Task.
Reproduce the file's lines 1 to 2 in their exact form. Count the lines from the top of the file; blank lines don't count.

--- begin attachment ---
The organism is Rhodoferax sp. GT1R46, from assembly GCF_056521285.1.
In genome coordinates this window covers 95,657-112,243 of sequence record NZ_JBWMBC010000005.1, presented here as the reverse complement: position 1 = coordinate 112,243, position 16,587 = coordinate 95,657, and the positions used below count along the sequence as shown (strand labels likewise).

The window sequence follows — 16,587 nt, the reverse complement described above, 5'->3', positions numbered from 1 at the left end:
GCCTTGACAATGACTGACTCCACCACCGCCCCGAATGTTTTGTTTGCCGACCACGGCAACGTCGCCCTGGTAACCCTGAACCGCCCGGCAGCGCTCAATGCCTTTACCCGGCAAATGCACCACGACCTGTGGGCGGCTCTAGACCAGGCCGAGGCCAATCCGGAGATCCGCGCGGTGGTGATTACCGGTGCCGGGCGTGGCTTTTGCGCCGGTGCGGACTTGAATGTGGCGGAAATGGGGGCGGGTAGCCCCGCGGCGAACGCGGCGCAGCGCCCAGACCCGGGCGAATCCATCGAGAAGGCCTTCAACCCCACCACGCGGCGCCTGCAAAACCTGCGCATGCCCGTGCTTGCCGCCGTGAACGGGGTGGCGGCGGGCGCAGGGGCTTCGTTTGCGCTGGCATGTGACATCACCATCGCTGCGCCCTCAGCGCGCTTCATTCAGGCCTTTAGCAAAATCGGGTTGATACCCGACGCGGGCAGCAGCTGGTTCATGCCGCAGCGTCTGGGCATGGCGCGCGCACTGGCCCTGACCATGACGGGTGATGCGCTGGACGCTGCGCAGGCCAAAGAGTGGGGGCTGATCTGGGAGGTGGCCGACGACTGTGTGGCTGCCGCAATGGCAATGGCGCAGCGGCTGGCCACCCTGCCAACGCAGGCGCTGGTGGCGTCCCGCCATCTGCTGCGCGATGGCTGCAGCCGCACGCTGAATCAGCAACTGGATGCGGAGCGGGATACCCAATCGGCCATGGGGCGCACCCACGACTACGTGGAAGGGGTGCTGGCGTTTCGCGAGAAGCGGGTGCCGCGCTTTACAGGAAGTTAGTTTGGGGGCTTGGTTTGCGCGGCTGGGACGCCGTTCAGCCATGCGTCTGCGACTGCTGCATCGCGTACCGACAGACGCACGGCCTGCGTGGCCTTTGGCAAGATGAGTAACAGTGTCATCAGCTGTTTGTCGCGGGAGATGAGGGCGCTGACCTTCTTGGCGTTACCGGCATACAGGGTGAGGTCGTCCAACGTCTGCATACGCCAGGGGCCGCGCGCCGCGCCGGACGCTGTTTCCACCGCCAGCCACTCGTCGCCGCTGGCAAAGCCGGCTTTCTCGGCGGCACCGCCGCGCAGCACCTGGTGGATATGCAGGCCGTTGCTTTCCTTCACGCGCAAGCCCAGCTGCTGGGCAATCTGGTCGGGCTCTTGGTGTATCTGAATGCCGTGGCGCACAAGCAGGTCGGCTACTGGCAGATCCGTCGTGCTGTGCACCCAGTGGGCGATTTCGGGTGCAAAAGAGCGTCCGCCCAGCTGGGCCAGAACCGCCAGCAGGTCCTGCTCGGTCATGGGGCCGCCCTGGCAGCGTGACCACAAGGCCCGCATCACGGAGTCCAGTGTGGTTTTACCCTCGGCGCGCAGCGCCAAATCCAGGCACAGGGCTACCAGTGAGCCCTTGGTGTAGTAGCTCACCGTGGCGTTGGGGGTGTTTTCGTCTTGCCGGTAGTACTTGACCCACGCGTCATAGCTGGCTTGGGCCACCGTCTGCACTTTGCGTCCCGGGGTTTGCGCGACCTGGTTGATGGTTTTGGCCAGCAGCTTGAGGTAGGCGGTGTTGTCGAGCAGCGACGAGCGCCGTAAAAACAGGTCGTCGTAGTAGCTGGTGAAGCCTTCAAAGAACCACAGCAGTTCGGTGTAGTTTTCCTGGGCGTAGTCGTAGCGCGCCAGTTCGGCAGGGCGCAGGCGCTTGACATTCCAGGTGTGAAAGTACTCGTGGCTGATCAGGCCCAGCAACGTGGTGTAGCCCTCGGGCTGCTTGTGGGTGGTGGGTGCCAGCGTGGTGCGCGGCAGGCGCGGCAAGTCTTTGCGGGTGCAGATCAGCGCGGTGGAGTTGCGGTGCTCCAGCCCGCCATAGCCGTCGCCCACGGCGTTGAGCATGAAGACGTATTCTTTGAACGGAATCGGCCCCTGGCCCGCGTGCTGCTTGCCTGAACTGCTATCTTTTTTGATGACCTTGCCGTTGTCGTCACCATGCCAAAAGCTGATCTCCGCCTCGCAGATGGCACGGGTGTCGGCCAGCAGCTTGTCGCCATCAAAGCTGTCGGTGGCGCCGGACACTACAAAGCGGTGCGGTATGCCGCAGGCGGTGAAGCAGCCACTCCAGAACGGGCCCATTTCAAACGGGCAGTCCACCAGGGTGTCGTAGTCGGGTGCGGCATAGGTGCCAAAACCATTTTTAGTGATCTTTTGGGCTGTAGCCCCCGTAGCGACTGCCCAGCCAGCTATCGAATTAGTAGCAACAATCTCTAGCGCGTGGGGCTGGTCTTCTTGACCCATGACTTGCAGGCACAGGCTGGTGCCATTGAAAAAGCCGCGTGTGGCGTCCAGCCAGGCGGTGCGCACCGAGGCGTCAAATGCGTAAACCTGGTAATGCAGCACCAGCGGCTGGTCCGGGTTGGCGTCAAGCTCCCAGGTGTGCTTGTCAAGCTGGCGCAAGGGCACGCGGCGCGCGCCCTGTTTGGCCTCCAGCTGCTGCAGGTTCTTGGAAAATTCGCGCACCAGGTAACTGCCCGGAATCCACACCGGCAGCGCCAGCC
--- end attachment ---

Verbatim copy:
The organism is Rhodoferax sp. GT1R46, from assembly GCF_056521285.1.
In genome coordinates this window covers 95,657-112,243 of sequence record NZ_JBWMBC010000005.1, presented here as the reverse complement: position 1 = coordinate 112,243, position 16,587 = coordinate 95,657, and the positions used below count along the sequence as shown (strand labels likewise).